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More than Mental Disorder: Toward a Situated Understanding of Recidivism and Risk

The data associated with this publication are within the manuscript.
Abstract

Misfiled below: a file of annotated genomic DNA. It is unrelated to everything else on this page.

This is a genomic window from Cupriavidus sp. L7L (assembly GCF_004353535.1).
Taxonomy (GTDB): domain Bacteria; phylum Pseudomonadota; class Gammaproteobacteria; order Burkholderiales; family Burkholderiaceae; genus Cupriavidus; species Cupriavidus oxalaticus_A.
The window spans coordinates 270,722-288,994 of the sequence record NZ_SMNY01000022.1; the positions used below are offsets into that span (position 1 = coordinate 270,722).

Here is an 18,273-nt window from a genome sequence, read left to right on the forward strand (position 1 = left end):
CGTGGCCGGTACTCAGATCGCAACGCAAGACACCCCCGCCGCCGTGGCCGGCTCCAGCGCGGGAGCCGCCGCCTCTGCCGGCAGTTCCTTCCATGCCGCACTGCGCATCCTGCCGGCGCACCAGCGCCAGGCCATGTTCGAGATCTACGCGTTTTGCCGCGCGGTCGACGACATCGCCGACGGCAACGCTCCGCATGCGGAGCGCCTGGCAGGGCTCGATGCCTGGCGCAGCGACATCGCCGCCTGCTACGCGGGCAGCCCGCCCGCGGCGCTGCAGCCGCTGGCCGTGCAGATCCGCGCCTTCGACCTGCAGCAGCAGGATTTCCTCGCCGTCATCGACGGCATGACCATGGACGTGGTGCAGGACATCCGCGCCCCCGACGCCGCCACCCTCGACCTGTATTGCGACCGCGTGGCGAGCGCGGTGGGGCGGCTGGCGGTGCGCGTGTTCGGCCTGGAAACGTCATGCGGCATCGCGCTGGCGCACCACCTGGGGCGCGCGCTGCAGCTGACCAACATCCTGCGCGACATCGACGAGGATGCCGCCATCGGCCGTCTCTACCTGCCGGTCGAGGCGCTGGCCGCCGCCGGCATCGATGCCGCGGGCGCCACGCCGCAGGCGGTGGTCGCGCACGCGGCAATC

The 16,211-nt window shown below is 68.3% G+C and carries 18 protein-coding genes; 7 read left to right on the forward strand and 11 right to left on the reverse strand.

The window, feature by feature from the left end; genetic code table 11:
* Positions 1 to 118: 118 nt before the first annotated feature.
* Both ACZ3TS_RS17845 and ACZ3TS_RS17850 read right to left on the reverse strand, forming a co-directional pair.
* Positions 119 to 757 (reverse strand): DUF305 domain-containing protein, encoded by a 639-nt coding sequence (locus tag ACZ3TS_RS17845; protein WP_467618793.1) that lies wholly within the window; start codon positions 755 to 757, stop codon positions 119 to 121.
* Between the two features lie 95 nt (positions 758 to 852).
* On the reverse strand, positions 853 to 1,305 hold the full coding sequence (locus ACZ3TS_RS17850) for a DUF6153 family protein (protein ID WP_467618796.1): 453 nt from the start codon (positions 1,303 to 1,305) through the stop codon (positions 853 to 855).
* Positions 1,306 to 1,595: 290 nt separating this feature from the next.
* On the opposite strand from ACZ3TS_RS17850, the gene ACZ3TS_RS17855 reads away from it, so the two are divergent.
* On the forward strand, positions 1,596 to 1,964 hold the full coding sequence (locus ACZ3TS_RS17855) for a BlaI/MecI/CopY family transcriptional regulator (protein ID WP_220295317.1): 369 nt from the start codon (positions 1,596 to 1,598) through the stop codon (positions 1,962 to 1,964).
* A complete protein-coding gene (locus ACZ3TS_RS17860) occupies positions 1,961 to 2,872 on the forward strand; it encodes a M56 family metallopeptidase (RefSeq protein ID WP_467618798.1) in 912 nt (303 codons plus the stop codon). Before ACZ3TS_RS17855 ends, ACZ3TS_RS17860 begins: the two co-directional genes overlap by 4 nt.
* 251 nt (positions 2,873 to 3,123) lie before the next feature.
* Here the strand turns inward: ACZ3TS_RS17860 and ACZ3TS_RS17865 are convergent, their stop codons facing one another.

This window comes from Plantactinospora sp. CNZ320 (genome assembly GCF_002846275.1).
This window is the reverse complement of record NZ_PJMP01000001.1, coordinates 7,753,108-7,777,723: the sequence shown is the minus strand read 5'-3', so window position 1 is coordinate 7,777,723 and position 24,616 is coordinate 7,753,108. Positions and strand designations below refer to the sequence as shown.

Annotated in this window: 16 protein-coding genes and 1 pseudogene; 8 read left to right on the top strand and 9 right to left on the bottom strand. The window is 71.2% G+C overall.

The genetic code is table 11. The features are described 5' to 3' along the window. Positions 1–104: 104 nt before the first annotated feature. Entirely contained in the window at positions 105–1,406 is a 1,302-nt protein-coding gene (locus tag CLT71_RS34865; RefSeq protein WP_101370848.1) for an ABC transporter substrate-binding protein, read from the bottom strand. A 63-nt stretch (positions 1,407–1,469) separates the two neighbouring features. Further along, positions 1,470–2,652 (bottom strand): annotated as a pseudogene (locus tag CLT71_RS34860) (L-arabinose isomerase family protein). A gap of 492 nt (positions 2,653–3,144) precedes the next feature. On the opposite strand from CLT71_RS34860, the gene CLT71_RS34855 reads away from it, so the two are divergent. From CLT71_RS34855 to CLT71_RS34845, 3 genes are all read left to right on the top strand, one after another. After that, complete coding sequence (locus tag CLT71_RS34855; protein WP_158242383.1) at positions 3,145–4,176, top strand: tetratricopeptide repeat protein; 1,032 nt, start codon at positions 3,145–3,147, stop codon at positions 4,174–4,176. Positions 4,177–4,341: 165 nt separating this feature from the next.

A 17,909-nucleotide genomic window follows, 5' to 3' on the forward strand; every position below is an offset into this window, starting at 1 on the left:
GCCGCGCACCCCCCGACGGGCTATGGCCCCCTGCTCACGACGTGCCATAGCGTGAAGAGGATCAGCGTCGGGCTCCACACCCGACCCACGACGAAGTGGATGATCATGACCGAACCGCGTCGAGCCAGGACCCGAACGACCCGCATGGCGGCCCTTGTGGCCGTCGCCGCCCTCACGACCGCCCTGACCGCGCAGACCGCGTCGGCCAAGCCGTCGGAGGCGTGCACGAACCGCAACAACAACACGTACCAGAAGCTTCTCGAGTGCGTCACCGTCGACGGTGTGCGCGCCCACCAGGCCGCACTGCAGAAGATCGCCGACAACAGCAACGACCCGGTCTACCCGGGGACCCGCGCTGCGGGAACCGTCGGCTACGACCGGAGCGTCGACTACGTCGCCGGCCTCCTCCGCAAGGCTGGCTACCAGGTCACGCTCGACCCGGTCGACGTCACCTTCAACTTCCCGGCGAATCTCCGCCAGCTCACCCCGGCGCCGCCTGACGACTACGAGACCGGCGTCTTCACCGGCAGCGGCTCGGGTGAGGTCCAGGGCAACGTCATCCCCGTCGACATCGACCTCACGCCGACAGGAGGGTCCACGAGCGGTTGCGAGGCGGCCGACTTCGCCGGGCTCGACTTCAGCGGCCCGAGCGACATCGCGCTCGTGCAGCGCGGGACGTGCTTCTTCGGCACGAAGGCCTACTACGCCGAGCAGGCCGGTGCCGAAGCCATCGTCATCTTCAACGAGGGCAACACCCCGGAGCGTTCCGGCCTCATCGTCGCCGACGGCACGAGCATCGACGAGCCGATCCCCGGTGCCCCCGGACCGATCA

Individuals with serious mental disorder diagnoses (SMD) are grossly overrepresented in jails and prisons, returning to custody more often and more quickly than their non-diagnosed counterparts. This paper delineates two distinct approaches to understanding how these individuals enter carceral revolving doors, one which views them as criminalized patients and one which views them as high risk/need offenders, arguing each is limited in its ability to explain how individuals with SMD come to be carcerally involved and presents results from a qualitative pilot study (n=24) to narrow this gap. The study inductively builds from the experiences of carcerally-involved individuals with SMD, asking: what are the events and circumstances precipitating arrest and how do they contribute to carceral involvement? The paper takes a first step toward an alternative, participant-informed framework for understanding the overrepresentation of individuals with SMD. Results indicate carcerally-involved individuals with SMD are risk-exposed agents whose carceral involvement is related to early institutionalization, varying mental states of deliberation and intoxication, interpersonal conflict, and life circumstances punctuated by socioeconomic marginality. Conceptually, findings indicate risk is best understood as accumulative, interactive, dynamic, and across individual and structural levels of analysis, with early and frequent institutionalization, social and economic exclusion, and the criminalization of drug use contributing to risk.

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